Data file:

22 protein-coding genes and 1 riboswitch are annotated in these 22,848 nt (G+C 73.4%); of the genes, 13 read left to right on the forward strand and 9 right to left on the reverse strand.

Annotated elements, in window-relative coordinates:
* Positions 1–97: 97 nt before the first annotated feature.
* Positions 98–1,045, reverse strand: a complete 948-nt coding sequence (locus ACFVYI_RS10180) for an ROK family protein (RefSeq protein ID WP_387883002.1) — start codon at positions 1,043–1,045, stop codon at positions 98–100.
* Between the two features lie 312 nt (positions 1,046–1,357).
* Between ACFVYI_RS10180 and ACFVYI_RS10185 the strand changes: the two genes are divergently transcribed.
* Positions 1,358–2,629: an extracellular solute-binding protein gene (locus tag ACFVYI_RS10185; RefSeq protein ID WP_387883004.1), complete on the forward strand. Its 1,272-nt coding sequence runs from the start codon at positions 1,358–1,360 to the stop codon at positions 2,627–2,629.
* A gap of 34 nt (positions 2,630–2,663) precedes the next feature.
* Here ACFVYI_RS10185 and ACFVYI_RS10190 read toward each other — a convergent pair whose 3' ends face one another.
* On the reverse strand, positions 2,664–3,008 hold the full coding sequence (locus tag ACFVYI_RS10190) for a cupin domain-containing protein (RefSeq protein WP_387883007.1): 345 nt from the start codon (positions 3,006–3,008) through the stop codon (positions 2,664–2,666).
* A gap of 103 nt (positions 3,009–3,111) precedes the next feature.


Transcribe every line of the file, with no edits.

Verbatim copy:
22 protein-coding genes and 1 riboswitch are annotated in these 22,848 nt (G+C 73.4%); of the genes, 13 read left to right on the forward strand and 9 right to left on the reverse strand.

Annotated elements, in window-relative coordinates:
* Positions 1–97: 97 nt before the first annotated feature.
* Positions 98–1,045, reverse strand: a complete 948-nt coding sequence (locus ACFVYI_RS10180) for an ROK family protein (RefSeq protein ID WP_387883002.1) — start codon at positions 1,043–1,045, stop codon at positions 98–100.
* Between the two features lie 312 nt (positions 1,046–1,357).
* Between ACFVYI_RS10180 and ACFVYI_RS10185 the strand changes: the two genes are divergently transcribed.
* Positions 1,358–2,629: an extracellular solute-binding protein gene (locus tag ACFVYI_RS10185; RefSeq protein ID WP_387883004.1), complete on the forward strand. Its 1,272-nt coding sequence runs from the start codon at positions 1,358–1,360 to the stop codon at positions 2,627–2,629.
* A gap of 34 nt (positions 2,630–2,663) precedes the next feature.
* Here ACFVYI_RS10185 and ACFVYI_RS10190 read toward each other — a convergent pair whose 3' ends face one another.
* On the reverse strand, positions 2,664–3,008 hold the full coding sequence (locus tag ACFVYI_RS10190) for a cupin domain-containing protein (RefSeq protein WP_387883007.1): 345 nt from the start codon (positions 3,006–3,008) through the stop codon (positions 2,664–2,666).
* A gap of 103 nt (positions 3,009–3,111) precedes the next feature.